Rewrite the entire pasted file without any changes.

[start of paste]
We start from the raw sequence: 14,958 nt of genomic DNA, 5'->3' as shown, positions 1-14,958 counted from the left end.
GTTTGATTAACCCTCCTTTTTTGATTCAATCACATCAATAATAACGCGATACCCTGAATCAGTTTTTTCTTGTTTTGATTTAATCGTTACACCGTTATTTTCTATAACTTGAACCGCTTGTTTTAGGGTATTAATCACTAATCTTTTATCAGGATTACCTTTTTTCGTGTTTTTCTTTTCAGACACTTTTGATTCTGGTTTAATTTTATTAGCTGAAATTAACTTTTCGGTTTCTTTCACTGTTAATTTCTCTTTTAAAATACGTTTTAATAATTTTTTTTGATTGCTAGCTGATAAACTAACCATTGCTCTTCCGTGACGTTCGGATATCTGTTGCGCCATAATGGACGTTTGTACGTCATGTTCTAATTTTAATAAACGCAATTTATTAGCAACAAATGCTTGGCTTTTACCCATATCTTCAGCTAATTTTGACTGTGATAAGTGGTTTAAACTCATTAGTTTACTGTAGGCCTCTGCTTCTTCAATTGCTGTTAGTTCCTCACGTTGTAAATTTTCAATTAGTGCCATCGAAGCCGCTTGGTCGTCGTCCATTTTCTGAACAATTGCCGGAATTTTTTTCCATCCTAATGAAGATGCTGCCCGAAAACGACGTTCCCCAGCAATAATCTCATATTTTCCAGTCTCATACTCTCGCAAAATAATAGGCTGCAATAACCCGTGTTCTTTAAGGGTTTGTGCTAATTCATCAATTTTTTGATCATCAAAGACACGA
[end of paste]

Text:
We start from the raw sequence: 14,958 nt of genomic DNA, 5'->3' as shown, positions 1-14,958 counted from the left end.
GTTTGATTAACCCTCCTTTTTTGATTCAATCACATCAATAATAACGCGATACCCTGAATCAGTTTTTTCTTGTTTTGATTTAATCGTTACACCGTTATTTTCTATAACTTGAACCGCTTGTTTTAGGGTATTAATCACTAATCTTTTATCAGGATTACCTTTTTTCGTGTTTTTCTTTTCAGACACTTTTGATTCTGGTTTAATTTTATTAGCTGAAATTAACTTTTCGGTTTCTTTCACTGTTAATTTCTCTTTTAAAATACGTTTTAATAATTTTTTTTGATTGCTAGCTGATAAACTAACCATTGCTCTTCCGTGACGTTCGGATATCTGTTGCGCCATAATGGACGTTTGTACGTCATGTTCTAATTTTAATAAACGCAATTTATTAGCAACAAATGCTTGGCTTTTACCCATATCTTCAGCTAATTTTGACTGTGATAAGTGGTTTAAACTCATTAGTTTACTGTAGGCCTCTGCTTCTTCAATTGCTGTTAGTTCCTCACGTTGTAAATTTTCAATTAGTGCCATCGAAGCCGCTTGGTCGTCGTCCATTTTCTGAACAATTGCCGGAATTTTTTTCCATCCTAATGAAGATGCTGCCCGAAAACGACGTTCCCCAGCAATAATCTCATATTTTCCAGTCTCATACTCTCGCAAAATAATAGGCTGCAATAACCCGTGTTCTTTAAGGGTTTGTGCTAATTCATCAATTTTTTGATCATCAAAGACACGA